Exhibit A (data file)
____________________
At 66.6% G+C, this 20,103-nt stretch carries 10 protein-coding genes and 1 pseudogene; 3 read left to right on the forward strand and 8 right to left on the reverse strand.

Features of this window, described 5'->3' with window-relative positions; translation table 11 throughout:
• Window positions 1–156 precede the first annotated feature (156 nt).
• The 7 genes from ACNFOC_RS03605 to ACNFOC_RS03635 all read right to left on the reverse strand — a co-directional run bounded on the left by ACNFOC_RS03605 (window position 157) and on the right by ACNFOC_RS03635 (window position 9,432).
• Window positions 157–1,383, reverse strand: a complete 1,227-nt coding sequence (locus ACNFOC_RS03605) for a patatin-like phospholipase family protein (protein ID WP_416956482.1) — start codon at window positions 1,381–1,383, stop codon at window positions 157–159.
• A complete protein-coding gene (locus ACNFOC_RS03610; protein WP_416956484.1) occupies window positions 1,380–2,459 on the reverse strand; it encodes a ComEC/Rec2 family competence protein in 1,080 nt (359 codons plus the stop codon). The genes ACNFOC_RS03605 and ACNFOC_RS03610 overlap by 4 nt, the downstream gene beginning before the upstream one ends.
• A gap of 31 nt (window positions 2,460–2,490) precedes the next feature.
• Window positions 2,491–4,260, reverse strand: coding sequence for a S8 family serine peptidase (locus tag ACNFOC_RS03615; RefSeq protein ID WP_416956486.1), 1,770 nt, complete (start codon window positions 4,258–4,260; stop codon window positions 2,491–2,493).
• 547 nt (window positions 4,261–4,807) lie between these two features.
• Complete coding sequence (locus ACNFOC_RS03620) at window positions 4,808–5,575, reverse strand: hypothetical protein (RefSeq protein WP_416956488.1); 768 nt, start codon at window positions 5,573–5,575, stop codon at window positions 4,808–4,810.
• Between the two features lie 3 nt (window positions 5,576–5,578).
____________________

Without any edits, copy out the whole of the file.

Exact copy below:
At 66.6% G+C, this 20,103-nt stretch carries 10 protein-coding genes and 1 pseudogene; 3 read left to right on the forward strand and 8 right to left on the reverse strand.

Features of this window, described 5'->3' with window-relative positions; translation table 11 throughout:
• Window positions 1–156 precede the first annotated feature (156 nt).
• The 7 genes from ACNFOC_RS03605 to ACNFOC_RS03635 all read right to left on the reverse strand — a co-directional run bounded on the left by ACNFOC_RS03605 (window position 157) and on the right by ACNFOC_RS03635 (window position 9,432).
• Window positions 157–1,383, reverse strand: a complete 1,227-nt coding sequence (locus ACNFOC_RS03605) for a patatin-like phospholipase family protein (protein ID WP_416956482.1) — start codon at window positions 1,381–1,383, stop codon at window positions 157–159.
• A complete protein-coding gene (locus ACNFOC_RS03610; protein WP_416956484.1) occupies window positions 1,380–2,459 on the reverse strand; it encodes a ComEC/Rec2 family competence protein in 1,080 nt (359 codons plus the stop codon). The genes ACNFOC_RS03605 and ACNFOC_RS03610 overlap by 4 nt, the downstream gene beginning before the upstream one ends.
• A gap of 31 nt (window positions 2,460–2,490) precedes the next feature.
• Window positions 2,491–4,260, reverse strand: coding sequence for a S8 family serine peptidase (locus tag ACNFOC_RS03615; RefSeq protein ID WP_416956486.1), 1,770 nt, complete (start codon window positions 4,258–4,260; stop codon window positions 2,491–2,493).
• 547 nt (window positions 4,261–4,807) lie between these two features.
• Complete coding sequence (locus ACNFOC_RS03620) at window positions 4,808–5,575, reverse strand: hypothetical protein (RefSeq protein WP_416956488.1); 768 nt, start codon at window positions 5,573–5,575, stop codon at window positions 4,808–4,810.
• Between the two features lie 3 nt (window positions 5,576–5,578).